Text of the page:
Performance-based funding for higher education is gaining popularity nationwide, but some critics question whether the push for accountability is actually producing results.
The landscape of outcome-based funding
According to the National Conference of State Legislatures, 30 states use performance metrics to determine funding levels for public institutions. Approaches vary by state. For example, Arizona uses the number of degrees awarded and credits earned, while Indiana uses the number of STEM graduates and on-time graduation.
Organizations like Complete College America call performance-based funding a "game changer" that is essential to helping to develop more qualified individuals for the workforce.
However, critics question whether performance-based funding standards are rigorous enough or promote the right types of best practices.
Some experts worry that performance-based funding limits access for some students. Dennis Jones, from the National Center for Higher Education Management Systems, notes that rewarding completion can push some schools away from an open-access mission.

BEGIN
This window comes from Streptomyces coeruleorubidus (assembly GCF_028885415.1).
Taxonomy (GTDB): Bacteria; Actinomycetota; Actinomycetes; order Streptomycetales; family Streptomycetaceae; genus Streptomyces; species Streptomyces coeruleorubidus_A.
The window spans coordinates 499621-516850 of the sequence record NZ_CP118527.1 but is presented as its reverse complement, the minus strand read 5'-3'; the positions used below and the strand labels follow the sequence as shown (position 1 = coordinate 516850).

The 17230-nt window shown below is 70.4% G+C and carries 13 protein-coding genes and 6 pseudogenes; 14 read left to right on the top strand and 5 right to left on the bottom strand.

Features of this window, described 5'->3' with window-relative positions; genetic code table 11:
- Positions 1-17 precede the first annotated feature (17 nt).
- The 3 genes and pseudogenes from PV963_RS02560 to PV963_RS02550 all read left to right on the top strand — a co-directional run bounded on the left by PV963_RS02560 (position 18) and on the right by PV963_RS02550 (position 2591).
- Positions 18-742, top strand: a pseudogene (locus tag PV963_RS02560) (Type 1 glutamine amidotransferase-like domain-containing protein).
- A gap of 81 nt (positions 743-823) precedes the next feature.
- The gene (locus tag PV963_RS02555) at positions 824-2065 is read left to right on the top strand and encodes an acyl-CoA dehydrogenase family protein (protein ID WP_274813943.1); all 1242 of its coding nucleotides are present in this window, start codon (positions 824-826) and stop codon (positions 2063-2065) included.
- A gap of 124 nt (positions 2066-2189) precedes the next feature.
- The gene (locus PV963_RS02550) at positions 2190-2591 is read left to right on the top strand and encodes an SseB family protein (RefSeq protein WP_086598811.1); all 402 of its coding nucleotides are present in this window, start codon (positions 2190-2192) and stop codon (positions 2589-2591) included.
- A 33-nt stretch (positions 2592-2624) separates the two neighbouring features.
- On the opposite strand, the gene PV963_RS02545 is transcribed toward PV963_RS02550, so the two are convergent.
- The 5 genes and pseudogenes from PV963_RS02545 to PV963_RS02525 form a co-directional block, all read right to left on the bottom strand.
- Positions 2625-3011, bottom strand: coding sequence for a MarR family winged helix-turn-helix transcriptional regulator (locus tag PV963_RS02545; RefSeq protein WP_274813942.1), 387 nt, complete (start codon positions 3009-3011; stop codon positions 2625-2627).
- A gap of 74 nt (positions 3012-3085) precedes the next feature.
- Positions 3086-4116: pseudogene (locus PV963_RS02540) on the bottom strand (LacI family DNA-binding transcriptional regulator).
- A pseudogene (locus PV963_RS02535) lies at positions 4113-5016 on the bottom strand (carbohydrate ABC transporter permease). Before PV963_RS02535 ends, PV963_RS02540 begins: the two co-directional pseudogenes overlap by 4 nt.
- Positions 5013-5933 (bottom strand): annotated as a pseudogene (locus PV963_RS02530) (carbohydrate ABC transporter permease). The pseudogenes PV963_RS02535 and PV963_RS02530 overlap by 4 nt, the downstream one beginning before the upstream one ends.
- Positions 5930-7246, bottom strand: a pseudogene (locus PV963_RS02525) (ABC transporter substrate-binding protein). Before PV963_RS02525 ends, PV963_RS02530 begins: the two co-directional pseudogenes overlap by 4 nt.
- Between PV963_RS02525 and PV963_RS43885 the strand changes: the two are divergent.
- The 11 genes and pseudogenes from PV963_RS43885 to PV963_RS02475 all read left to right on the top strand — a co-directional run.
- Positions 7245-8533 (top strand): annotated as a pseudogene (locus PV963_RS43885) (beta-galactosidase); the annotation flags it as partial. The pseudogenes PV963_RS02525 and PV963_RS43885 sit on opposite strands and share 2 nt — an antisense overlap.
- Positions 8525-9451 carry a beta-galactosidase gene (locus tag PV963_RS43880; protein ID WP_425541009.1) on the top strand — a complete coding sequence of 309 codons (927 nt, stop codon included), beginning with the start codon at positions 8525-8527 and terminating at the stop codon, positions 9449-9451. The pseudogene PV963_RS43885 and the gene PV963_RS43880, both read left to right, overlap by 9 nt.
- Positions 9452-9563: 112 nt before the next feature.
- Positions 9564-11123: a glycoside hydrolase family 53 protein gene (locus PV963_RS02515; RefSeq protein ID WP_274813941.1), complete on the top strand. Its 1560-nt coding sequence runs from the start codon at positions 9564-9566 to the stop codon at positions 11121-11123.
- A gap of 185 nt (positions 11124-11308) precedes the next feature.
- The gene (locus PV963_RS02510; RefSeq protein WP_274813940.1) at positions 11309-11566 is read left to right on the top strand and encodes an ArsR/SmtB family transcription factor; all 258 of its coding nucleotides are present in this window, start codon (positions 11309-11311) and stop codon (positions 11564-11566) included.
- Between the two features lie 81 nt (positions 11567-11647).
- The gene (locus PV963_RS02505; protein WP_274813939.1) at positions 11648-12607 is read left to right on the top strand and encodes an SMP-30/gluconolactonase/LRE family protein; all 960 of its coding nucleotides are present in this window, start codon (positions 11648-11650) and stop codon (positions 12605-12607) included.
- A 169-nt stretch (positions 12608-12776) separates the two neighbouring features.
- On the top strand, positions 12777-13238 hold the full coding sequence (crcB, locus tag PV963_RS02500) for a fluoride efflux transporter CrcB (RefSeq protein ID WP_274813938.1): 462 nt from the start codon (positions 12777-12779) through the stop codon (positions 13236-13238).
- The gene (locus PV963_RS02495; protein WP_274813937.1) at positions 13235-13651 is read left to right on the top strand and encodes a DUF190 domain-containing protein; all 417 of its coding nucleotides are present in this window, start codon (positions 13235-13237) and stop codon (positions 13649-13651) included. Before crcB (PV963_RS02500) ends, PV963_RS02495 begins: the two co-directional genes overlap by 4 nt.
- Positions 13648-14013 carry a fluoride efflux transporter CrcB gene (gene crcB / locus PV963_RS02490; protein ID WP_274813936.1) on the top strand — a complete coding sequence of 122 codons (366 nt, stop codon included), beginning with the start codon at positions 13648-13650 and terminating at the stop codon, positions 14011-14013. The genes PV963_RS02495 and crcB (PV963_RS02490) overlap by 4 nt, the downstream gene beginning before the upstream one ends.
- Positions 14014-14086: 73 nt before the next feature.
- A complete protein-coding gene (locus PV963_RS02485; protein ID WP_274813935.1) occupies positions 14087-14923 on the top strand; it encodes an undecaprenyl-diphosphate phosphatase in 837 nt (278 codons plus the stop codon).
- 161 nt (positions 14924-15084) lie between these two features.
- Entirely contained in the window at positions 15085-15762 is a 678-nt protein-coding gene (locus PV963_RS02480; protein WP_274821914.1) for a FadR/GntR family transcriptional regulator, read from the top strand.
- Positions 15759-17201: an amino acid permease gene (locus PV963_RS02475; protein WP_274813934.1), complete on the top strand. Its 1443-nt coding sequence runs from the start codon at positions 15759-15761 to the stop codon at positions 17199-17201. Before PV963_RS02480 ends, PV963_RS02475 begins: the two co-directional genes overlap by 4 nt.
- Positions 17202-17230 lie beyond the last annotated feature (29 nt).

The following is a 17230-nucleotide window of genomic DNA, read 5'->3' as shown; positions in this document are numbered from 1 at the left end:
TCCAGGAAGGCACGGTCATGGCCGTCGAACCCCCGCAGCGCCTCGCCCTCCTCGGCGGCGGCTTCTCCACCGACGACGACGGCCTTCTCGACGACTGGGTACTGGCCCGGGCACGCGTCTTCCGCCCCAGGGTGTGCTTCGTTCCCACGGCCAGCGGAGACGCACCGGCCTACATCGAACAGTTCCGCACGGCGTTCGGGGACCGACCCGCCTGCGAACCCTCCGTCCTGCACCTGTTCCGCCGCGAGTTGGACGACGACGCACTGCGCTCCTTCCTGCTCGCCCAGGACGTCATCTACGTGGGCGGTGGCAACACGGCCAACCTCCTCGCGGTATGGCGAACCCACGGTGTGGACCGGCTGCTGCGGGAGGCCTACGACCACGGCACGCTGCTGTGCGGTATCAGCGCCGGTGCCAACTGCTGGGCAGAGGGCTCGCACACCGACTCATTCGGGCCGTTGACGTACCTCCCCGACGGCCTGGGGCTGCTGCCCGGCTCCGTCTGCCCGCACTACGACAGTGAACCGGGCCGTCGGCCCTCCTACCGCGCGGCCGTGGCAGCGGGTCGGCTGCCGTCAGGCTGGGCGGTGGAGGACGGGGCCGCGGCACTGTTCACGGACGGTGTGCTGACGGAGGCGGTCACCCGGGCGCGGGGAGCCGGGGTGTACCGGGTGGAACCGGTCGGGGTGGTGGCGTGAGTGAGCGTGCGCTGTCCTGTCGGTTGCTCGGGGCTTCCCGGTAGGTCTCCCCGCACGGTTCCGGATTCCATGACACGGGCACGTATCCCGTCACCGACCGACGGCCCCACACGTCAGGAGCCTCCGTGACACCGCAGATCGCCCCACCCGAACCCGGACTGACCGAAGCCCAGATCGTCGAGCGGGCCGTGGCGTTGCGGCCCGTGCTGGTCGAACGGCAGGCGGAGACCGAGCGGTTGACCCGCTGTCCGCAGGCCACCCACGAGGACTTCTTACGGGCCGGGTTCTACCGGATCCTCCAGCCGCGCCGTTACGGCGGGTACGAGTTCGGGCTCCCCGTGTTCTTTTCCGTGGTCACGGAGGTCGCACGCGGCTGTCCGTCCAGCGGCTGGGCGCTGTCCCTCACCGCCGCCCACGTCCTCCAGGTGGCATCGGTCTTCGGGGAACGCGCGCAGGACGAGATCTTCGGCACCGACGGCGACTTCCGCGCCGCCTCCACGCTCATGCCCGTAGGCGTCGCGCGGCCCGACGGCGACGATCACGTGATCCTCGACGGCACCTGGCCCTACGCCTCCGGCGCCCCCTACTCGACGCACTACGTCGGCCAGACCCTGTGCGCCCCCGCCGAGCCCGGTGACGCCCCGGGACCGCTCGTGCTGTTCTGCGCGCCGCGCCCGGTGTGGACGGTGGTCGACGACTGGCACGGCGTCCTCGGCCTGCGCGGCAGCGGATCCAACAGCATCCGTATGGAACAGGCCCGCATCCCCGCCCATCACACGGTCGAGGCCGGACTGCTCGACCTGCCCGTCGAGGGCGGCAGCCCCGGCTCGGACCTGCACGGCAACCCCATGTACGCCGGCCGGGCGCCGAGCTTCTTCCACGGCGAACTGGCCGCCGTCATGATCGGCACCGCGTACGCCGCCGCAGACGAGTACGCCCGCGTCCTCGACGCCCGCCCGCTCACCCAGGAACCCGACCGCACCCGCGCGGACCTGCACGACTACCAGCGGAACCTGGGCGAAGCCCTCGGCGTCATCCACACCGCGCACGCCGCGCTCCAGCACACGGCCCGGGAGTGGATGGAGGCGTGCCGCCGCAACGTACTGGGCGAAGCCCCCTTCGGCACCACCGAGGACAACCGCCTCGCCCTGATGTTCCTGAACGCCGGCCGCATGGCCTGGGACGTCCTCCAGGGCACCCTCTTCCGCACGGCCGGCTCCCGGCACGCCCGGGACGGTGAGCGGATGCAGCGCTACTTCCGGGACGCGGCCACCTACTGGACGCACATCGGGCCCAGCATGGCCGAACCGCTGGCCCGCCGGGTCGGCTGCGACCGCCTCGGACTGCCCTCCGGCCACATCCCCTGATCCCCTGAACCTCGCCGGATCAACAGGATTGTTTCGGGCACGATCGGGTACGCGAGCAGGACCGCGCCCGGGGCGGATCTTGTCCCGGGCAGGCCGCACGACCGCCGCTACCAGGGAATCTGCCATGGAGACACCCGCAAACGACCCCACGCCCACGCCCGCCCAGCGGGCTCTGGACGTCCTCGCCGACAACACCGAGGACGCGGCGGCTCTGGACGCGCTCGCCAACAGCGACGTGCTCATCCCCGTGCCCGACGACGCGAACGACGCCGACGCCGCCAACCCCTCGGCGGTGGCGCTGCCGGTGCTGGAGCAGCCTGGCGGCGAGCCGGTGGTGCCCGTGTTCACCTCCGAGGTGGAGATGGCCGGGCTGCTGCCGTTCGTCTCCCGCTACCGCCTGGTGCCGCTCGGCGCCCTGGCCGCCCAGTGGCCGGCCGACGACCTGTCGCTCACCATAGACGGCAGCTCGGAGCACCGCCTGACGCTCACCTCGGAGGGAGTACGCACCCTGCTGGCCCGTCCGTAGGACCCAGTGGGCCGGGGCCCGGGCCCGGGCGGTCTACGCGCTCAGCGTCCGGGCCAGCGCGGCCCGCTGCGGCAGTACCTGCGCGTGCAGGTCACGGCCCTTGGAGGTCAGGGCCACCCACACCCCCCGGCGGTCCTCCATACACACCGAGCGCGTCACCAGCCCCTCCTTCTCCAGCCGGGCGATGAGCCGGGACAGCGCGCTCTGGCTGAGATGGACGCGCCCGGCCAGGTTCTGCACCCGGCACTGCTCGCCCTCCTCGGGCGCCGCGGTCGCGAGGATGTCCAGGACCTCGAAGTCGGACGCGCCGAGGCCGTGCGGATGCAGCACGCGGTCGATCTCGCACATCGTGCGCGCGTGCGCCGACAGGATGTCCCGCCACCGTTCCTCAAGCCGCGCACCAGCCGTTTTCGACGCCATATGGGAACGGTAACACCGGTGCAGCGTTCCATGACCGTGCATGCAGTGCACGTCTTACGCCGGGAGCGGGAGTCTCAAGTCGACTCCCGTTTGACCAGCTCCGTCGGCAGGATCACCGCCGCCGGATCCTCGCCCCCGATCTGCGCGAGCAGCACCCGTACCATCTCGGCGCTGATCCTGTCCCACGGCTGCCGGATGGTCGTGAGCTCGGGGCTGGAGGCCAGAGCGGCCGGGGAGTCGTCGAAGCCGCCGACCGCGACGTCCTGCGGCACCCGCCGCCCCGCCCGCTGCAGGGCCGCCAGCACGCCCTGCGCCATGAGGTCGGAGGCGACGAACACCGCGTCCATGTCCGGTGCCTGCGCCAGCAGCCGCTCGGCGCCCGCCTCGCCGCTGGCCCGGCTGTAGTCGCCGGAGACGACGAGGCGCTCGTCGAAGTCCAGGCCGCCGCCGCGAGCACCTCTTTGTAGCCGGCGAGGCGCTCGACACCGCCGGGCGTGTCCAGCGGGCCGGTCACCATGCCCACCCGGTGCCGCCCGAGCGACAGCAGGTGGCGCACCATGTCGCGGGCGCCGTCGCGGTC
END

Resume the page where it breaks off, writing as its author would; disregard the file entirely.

Some states try to avoid perverse incentives by rewarding institutions that educate more at-risk students, but not all do.
Study: Performance-based funding may threaten open access
Another group of critics express concern that performance-based goals are too lax.
In 2012, Missouri shifted to a partial performance-based funding system that allows schools to choose 5 metrics from a list of 11. Last year, only one of the state's four-year institutions did not meet its goals in all five categories.
Missouri State Sen. Kurt Schaefer (R) says the system is too soft on schools. "We need to take a broader look at the value of each institution, not just (their) self-imposed criteria," he argues.
Kenneth Dobbins, president of Southeast Missouri State University, counters that schools should not be punished for performing well. University of Missouri, St. Louis Chancellor Thomas George agrees, noting that schools have long been paying attention how they perform. "The system president holds the chancellors accountable. We really haven't had to do anything differently," he says (Mathewson, Education Dive, 3/4; Addo, St. Louis Post-Dispatch/eCampus News, 3/3).
Next in Today's Briefing
How one man snuck into Ivy League classes and parties—for years